For example: Let’s take the case of an expected, or even an unexpected, family inheritance. This event can certainly be described as a windfall, actually more like a gift from heaven—an expression of love in the form of money from a deceased family member. A bonanza such as this can take care of a lot of previous money mistakes for some lucky person or family.

Yet an IBC Practitioner, by the mere fact that he has taken out an insurance policy and has assigned a beneficiary to it, has already taken a very first important step toward establishing an estate. If he or she now begins to take out policy loans in the manner prescribed above, over time this privatized banking system will create living benefits for the policy owner while alive, and an inheritance (windfall) for the beneficiary upon death.

Keep in mind that what we are doing is practicing IBC while “thinking long range” as Nelson Nash advocates. Also, with everything that I have stated up to this point in our exploration, I have been addressing it to salaried individuals and managers of households. What I am trying to make clear is that when practicing IBC you must learn how to start thinking like a business owner because, whether you realize this or not, an IBC policy has placed you squarely in the managerial role of a business—a banking business.

Business owners reading this analysis are more naturally inclined to understand the points I have made thus far in this report in addition to understanding the value of creating windfalls because this is their modus operandi. Business owners use business profits (after taxes) to deliberately invest in hard assets that they hope to sell in the future at a profit. Since they generally think of their business enterprise as their chief asset, they tend to reinvest these profits into their businesses in order to increase their wealth and eventually sell the business in the future—the final windfall.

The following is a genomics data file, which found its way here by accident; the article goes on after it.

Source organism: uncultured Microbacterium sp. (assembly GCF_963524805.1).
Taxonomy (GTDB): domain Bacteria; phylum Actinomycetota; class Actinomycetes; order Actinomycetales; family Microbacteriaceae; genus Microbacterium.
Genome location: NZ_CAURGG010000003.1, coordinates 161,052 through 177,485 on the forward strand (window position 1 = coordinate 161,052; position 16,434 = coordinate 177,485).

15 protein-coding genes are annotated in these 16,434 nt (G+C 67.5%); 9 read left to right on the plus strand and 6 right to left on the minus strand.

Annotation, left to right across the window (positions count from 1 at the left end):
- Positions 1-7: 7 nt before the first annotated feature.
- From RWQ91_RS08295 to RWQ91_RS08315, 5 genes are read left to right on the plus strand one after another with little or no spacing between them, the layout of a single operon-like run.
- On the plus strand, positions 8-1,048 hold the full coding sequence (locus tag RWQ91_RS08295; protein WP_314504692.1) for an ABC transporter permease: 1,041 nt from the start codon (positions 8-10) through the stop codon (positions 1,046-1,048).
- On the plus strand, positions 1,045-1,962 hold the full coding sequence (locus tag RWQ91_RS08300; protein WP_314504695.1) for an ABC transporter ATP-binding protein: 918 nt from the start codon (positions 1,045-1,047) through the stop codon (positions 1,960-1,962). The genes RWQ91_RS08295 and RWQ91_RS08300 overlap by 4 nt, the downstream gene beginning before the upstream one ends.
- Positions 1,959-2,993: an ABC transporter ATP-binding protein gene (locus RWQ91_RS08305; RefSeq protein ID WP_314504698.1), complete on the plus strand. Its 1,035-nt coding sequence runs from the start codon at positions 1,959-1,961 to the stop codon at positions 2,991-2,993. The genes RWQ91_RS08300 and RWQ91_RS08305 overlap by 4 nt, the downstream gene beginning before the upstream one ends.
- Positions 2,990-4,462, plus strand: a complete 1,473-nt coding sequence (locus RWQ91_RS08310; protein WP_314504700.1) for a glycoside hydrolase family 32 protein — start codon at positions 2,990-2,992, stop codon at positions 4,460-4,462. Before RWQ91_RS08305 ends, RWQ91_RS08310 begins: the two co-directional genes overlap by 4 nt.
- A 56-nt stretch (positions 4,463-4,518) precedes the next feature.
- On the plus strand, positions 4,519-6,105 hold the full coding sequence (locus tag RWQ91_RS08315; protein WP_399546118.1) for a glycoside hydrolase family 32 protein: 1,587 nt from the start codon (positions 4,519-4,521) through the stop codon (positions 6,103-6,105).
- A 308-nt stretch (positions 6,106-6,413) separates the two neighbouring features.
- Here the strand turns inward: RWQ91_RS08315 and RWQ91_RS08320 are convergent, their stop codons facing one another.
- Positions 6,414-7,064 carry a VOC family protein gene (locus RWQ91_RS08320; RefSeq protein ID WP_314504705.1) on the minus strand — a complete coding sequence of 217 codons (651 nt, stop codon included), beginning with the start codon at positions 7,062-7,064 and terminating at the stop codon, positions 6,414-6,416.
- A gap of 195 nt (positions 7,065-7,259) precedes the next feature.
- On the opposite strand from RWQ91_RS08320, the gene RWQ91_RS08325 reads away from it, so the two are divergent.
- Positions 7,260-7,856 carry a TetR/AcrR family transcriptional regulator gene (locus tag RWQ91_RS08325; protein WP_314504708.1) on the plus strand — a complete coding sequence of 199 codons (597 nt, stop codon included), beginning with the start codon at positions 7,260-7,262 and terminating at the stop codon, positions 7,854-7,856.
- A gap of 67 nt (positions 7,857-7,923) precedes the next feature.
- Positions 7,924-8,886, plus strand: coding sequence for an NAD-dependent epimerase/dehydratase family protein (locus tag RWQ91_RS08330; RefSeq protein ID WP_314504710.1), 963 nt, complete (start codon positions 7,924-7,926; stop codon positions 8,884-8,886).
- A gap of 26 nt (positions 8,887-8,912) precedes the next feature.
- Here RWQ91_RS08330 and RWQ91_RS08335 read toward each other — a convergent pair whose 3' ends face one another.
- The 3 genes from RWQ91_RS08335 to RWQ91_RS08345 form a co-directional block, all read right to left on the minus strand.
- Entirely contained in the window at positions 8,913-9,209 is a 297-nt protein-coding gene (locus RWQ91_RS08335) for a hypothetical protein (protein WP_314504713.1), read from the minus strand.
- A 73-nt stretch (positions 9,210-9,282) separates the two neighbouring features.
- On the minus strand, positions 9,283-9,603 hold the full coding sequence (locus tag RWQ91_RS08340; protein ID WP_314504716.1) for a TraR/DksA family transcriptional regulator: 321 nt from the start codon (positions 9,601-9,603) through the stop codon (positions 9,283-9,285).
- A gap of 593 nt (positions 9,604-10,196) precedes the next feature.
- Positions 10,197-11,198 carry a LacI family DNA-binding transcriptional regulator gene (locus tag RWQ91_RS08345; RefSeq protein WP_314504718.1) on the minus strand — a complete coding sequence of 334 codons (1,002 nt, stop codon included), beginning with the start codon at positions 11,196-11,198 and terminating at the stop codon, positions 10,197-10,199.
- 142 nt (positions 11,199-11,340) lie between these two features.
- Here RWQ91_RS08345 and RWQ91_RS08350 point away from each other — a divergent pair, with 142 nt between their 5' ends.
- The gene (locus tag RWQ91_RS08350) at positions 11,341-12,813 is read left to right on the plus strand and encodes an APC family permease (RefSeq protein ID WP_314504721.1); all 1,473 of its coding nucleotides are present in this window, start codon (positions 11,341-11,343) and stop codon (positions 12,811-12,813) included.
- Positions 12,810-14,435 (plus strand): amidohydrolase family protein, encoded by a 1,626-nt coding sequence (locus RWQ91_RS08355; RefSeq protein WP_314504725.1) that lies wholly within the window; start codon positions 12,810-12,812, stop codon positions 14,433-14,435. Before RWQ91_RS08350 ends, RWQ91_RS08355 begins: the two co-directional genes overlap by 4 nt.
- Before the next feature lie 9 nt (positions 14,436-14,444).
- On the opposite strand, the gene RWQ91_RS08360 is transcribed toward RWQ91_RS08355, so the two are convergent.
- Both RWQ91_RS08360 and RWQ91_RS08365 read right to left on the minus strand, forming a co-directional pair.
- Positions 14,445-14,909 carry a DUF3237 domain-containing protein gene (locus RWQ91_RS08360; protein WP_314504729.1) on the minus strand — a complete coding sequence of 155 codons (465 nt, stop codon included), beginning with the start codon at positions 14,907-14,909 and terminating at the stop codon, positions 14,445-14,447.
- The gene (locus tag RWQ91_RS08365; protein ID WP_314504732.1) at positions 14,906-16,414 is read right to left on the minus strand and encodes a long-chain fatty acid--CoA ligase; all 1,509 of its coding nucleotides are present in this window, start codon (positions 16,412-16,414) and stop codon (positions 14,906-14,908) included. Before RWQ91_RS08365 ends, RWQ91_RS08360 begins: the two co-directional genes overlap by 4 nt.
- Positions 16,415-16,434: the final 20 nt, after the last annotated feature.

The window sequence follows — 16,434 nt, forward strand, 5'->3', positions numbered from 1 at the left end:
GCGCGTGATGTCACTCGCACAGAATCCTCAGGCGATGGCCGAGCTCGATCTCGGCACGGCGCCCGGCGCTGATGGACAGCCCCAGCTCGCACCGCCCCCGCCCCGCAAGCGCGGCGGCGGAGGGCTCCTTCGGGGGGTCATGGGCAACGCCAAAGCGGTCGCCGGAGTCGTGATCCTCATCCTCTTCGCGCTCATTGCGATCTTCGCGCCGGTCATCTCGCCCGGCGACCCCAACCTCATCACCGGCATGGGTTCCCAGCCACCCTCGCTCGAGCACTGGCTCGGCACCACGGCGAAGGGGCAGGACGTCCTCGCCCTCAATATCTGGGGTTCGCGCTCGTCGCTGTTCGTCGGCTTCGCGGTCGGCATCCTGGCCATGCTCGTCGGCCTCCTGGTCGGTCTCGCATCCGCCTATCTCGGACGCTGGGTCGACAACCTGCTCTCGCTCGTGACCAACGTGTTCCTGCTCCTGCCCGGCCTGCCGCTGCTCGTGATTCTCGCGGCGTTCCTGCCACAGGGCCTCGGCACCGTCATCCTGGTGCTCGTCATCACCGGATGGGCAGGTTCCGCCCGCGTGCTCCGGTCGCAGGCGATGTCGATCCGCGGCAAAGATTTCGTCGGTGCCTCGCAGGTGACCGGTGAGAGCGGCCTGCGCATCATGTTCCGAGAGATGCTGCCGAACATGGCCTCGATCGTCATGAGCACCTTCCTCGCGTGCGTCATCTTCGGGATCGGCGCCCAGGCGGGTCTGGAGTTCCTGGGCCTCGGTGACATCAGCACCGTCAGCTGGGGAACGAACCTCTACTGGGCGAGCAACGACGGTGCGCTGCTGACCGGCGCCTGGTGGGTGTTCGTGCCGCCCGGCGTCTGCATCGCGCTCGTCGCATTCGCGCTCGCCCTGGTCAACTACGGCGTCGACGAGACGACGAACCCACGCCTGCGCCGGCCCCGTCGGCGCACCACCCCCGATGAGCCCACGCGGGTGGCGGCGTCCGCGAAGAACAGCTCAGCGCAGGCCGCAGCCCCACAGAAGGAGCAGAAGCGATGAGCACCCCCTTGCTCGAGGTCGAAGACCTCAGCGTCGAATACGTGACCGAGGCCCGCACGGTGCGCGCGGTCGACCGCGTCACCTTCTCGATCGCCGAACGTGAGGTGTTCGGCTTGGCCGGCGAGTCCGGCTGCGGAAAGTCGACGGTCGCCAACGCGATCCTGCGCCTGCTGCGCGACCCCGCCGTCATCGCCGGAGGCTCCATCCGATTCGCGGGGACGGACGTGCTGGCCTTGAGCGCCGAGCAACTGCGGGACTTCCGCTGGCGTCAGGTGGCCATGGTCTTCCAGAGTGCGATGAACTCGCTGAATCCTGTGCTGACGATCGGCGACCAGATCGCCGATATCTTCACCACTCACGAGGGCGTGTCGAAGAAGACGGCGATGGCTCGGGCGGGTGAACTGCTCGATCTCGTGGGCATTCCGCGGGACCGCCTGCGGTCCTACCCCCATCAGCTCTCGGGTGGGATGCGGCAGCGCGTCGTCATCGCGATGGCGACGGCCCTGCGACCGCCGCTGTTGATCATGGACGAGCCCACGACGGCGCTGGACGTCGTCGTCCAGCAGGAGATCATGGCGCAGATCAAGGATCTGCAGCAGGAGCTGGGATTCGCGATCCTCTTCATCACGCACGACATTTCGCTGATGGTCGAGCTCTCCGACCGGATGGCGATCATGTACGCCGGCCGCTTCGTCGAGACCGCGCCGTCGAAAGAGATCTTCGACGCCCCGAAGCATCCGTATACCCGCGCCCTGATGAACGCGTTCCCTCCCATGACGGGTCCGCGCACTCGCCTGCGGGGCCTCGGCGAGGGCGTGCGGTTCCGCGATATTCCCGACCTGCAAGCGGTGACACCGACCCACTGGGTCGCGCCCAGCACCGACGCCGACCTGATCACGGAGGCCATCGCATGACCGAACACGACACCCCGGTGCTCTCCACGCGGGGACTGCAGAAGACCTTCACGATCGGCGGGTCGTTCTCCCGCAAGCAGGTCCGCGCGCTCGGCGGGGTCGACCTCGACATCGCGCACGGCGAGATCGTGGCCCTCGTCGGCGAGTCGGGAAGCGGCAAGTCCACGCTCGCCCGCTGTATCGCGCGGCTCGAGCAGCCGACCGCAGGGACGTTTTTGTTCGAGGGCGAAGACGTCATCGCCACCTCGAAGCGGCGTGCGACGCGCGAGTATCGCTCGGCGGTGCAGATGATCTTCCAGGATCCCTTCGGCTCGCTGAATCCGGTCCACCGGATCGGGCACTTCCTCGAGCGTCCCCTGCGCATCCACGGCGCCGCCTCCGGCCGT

In the meantime, and at great risk to themselves, business owners will not hesitate to take out loans and borrow from lines of credit from commercial banks in order to create those windfalls. But once they become their own bankers using IBC, policy loans take preeminence over commercial bank loans.

Space constraints prevent me from unpacking each of the steps business owners use to wean themselves away from commercial banks using IBC, but for a complete treatment of how they make the switch, please read our newest book co-authored by Nelson Nash and Robert Murphy, The Case for IBC

The Power of Whole Life

Let’s also not forget that dividend-paying Whole Life not only has multi-dimensional benefits unlike any other financial instrument, but it also has three very important characteristics that are foundational to this particular discussion. Briefly summarized, the first of these is the legal right every policy owner has in his policy contract to take out policy loans so long as he or she has cash value in the policy.

Second, although an outstanding policy loan rolls over at interest, you can pay the loan back on your own terms and schedule, or not at all, if you wish. This is extraordinary! That kind of payment flexibility on any kind of loans exists nowhere else in the financial world, but obviously with that kind of freedom also comes responsibility. With regards to this I have a suggestion. My August 2017 LMR article, “An IBC Tax Strategy: Part III,” contains a thorough treatment of the most important discretionary guidelines on policy loans that every policy owner should know. The 2017 article is a great companion to this article because it breaks down the functions of practicing IBC correctly and responsibly and will eliminate the worry of a 1099 surprise or the worry of the IBC policy ever being underwater. An IBC Tax Strategy Part III

The third foundational characteristic of Whole Life is that no matter what amount of money you borrow from the life insurance company with the cash value serving as collateral, that very same amount of money continues to earn interest, dividends, and a growing death benefit in your policy for as long as you live and for as long as your policy remains in force. But when additional cash is injected into the policy’s PUA Rider it grows even more and it grows even faster. For that reason all three of these elements of a specially designed Whole Life policy when used in combination make it the ideal financing system that every household and business owner should own.